Famous for their gorgeous violet tone, amethysts are a type of quartz. Their unique purple colour is very popular in jewellery and has been lovingly worn ever since Ancient Egyptian times.
What you may not know about amethysts is that the Ancient Greeks believed these stunning gems could prevent drunkeness! In fact, the name amethyst comes from the Greek word amethystos which loosely translates as not drunk. Because of this, the Greeks often drank wine from amethyst cups and goblets in the hope it would save them from intoxication!
Other cultures have had very different beliefs about amethysts. In the Middle Ages, the purple hue of the gem led to it being considered a symbol of royalty. It was often used to decorate English regalia belonging to the aristocracy. Alternatively, Tibetans believed amethyst was sacred to Buddha and it is still used today for carving prayer beads.
Worn best with…
Amethysts are a semi-precious gem perfect for every day wear. They look wonderful paired with other bright tones or are ideal for adding a flash of colour to an otherwise monochromatic look. For a super stylish outfit, we recommend pairing your amethysts with a soft grey sweater.
Best suited to…
Amethyst is a versatile gem that’s well suited to both silver and gold. Interestingly, the type of precious metal amethysts are paired with have a big impact on the appearance of the gem. When paired with silver the purple can look very cool, but when worn with gold it can appear a much warmer hue.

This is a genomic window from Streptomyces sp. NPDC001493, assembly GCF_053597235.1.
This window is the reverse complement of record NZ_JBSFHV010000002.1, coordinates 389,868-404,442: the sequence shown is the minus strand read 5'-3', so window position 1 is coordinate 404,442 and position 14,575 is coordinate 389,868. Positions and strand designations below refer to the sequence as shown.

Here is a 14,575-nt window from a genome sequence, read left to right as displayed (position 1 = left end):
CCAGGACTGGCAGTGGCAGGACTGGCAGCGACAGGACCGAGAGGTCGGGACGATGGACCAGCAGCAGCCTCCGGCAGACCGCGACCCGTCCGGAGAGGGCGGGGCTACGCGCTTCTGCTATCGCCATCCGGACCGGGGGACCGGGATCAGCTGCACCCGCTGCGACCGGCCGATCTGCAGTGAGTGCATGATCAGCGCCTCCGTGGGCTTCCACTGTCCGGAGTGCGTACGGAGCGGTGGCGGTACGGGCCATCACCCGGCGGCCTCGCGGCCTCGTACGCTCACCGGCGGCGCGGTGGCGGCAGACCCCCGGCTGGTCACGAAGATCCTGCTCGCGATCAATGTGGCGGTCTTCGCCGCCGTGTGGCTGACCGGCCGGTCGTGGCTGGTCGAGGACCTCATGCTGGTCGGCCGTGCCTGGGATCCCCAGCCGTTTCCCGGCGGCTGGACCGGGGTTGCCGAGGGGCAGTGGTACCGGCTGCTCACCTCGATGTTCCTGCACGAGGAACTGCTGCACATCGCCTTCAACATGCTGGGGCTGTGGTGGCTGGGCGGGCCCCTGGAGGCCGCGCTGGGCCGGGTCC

The Kent Amethysts form part of the crown jewels. The set includes a necklace, earrings, three brooches and a set of hair combs. You may have noticed that something is missing… in fact this is a rare example of a royal jewellery set that doesn’t include a tiara. The Kent Amethysts are sometimes worn at state events by the queen. It was last worn together in public on a state visit to Portugal in 1984.
The Tavistock Amethysts are thought to be some of the most beautiful amethysts of all. The set is owned by an aristocratic British family and was set into a tiara in around 1870. The Marquess of Tavistock Tiara includes the famous amethyst gems as well as stunning diamond leaves.
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